Tuesday, September 18, 2007

Against the Odds and winning

I realize as reading through some of the entries I've started for my blog, that I have done a pretty good job of leaving several question marks about my life. I will attempt to head off some of those questions now.

First off, yes, I was a teen mom. I got pregnant at the age of 17. I married my true love in October before my son was born in February. Many believed we wouldn't make it and that I had "screwed up my life". However, I was destined to defeat the odds and not let that happen. We lived off of a very tight budget for two years as I finished high school and eventually college. I graduated from a local business college with an Associates Degree in Computer Networking in 1999. I later was able to get a job as a temp for a local manufacturing plant and was later hired on there permanently. I have been there ever since.

Shortly after my son turned five, my husband and I bought our home and 10 acres land in a small town just like we always dreamed. I won't lie and say that it was easy to get to the place I am now, but I'm living proof that it is possible. John and I will be celebrating our 11th wedding anniversary in 17 days. Since many people felt we wouldn't make it to five years, every year is special.

So what's the deal about being against surgery? This one is a little more complicated because part of my issue with it is based in reality and part in extended fears. When I was shy of three years old, I went in to have a routine tonsillectomy. What we didn't know is that I would come out of that being paralyzed for several hours. The cause was a genetic disorder called Pseudocholinesterase deficiency. It is a disorder that prevents your body from ridding itself of certain anesthesias in a timely manner, thus leaving you paralyzed until it is able to rid it. Now the disorder is scary enough but as long as it is known, it is typically relatively safe.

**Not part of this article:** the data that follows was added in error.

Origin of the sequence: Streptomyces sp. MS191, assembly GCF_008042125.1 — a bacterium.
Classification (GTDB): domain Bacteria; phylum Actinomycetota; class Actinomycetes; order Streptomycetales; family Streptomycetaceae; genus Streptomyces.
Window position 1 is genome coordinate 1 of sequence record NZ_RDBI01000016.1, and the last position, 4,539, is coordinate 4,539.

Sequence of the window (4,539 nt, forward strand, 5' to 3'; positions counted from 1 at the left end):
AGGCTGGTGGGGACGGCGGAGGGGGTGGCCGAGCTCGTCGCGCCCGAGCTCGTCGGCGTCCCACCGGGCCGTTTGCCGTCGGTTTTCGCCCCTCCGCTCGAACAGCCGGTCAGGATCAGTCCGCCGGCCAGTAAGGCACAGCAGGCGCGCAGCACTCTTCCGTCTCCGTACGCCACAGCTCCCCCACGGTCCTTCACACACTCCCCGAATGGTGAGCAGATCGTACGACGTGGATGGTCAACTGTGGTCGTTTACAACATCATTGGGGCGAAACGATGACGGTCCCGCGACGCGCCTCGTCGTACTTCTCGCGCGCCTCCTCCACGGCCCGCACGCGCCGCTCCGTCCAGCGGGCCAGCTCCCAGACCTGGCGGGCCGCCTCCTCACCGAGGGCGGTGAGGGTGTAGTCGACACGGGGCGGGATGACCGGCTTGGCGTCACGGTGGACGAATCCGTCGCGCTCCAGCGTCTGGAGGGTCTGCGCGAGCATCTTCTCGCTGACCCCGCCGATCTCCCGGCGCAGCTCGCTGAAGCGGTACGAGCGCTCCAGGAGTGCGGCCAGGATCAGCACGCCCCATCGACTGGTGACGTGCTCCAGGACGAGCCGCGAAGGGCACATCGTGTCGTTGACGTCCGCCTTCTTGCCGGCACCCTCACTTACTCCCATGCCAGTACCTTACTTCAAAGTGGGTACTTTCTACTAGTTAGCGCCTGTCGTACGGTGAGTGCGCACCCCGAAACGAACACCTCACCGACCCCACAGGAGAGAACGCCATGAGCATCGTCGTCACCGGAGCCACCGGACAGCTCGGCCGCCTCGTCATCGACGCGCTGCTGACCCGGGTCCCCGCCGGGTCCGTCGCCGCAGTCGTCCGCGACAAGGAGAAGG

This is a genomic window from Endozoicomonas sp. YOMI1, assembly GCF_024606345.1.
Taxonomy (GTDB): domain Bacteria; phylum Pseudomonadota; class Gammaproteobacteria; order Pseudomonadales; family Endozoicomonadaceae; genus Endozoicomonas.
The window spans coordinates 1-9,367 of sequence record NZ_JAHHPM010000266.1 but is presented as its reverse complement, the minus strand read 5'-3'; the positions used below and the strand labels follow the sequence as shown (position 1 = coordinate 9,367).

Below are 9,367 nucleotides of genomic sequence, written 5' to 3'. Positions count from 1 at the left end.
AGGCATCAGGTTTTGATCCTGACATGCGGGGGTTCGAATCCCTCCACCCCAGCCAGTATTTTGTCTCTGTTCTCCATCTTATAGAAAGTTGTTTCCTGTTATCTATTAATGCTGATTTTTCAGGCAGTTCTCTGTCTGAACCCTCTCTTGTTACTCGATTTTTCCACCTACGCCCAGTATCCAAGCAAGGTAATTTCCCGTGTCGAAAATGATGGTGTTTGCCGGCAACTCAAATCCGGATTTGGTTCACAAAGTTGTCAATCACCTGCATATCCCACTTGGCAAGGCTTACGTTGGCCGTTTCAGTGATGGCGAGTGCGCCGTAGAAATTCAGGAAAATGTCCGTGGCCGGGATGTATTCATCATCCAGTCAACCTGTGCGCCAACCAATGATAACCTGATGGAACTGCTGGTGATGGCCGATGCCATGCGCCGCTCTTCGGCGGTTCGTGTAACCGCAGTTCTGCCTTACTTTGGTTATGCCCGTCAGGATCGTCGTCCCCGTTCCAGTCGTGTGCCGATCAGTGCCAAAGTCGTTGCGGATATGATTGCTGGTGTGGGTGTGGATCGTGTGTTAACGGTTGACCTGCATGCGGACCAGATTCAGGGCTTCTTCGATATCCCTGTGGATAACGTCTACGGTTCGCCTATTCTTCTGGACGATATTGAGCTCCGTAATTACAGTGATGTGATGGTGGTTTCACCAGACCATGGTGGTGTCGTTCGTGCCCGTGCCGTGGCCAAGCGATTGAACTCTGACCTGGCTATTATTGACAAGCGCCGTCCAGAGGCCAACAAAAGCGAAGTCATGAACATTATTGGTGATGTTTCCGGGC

However, of course I can't be normal and have this the only affect, I tend to also have issues with things as minor as Lidocaine. If you've ever had dental work done, you've probably had this. It is not unusual for it to take up to 36 hours for me to start getting the feeling back in my mouth following dental work. Most look at me like I'm crazy and there can be no possible relation to it, but these facts make me fear that surgery is a much larger risk for me than the average person. Therefore, whenever you see me mention that "surgery is not an option", you have to realize that in my mind I am weighing out a lot of things. As hard as it's been for my hubby to hear me say it this way, "Is the benefit of doing this right now enough to justify me taking the chance of never getting off the table?" If I can't say that I'm ready and it's a risk that is worth taking, then chances are good it won't occur. Maybe my fears are unfounded, but I've always found I'm against the odds when it comes to statistics. Would you take that chance?

I think that's all the major things that need cleared up that I don't plan on addressing in the "Beginnings" section. I hope some day to actually have readers that will visit this and ask these questions. :)

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